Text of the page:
From where did they go?

In the early 19th century emigrants mainly travelled on small freight vessels from minor West Country ports, Padstow and Falmouth remaining important transatlantic ports until as late as the 1840s. But as the numbers travelling multiplied, increasingly large passenger vessels met the demand. These ships could only depart from major ports such as Plymouth, London, Liverpool, Southampton and Bristol. By the 1860s the expanding national rail network made it easier for migrants to travel to these ports from the South West.

The social and economic consequences of emigration from Devon and Cornwall

By the end of the 19th century a "dependency culture" had developed in the former mining areas of Cornwall, a large proportion of the population depending on remittances from relatives abroad, and especially from South Africa where miners' wages were £30 to £40 a month, at a time when wages could be as low as two or three pounds in Cornwall. One researcher has estimated that by 1900 as much as a million pounds annually was being sent home from South Africa alone, to support wives, children and elderly parents. It has been calculated that, by 1891, 90% of the houses in Lanner village, near Gwennap, were supported by foreign money. Compared with other counties, comparatively few Cornish families went into work houses. This was partly because the Poor Law Commissioners preferred to provide passages for families to emigrate to Canada rather than accommodate them indefinitely in work houses. Miners in America also sent pre-paid passage money to enable their families to join them. These vouchers would not only pay for the transatlantic voyage, but for the more expensive journey inland to Michigan and beyond.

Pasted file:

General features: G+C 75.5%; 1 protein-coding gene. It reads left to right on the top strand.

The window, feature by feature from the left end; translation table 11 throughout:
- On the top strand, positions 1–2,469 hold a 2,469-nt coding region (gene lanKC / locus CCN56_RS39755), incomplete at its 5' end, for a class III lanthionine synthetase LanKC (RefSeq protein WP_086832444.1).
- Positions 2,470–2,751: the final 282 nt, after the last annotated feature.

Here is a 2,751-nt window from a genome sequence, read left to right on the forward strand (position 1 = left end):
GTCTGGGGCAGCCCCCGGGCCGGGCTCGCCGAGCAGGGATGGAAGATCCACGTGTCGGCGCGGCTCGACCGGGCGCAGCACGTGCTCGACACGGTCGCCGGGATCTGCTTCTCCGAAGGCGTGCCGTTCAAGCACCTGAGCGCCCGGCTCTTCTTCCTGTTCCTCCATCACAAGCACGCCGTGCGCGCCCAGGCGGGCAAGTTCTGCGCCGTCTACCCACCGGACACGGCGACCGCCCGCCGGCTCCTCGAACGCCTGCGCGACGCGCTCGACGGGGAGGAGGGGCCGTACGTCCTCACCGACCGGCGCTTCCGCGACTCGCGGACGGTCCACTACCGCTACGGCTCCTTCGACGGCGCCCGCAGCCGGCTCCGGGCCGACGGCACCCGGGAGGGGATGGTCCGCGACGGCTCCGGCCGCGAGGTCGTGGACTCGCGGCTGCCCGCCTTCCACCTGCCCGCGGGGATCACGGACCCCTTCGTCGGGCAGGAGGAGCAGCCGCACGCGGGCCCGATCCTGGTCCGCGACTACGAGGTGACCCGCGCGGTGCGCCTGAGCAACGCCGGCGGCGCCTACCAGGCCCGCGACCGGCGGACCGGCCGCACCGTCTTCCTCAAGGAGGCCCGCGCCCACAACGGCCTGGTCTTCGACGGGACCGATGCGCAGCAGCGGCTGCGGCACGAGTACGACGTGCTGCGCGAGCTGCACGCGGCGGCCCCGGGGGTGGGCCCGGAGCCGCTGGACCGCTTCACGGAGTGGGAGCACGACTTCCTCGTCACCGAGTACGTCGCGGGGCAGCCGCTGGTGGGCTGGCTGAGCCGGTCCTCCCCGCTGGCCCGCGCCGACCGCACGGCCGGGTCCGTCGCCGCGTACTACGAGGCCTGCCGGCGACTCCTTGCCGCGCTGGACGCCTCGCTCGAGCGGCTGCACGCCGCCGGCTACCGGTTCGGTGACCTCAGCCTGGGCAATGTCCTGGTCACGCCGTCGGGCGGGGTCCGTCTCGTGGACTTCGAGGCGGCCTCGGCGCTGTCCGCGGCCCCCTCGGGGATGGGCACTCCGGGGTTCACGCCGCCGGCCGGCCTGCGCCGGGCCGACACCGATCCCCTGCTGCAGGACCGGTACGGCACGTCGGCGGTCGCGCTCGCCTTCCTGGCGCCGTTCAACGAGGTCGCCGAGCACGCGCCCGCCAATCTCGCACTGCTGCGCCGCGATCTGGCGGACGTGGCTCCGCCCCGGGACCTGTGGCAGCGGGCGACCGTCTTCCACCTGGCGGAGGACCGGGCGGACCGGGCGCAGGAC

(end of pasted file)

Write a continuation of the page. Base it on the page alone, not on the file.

Some mining communities would have almost become deserted villages by 1900, if the women and children had emigrated to the same extent as the men. A resident of Lanner described her terrace of houses as being entirely occupied by women and children. The remittances were usually sufficient to ensure a reasonable standard of living, but families could be suddenly impoverished if payments were delayed, or their provider overseas was killed in the mines, died of tuberculosis or other diseases, or was even sometimes murdered, especially on the Rand in South Africa, the most frequent destination by the end of the 19th century. But the ill-fated Jameson Raid of 1895 and the Boer Wars forced most Cornish miners to return home, creating a fresh economic crisis in the mining villages. I have been unable to discover what happened to quite a number of MORCOM miners who went to the USA, and the same must have been true of many families whose remittances suddenly stopped. However, today there are also many Cornish families who still keep in touch with their second or third generation "Cornish Cousins" overseas, and some houses still bear exotic foreign names given by returning migrants.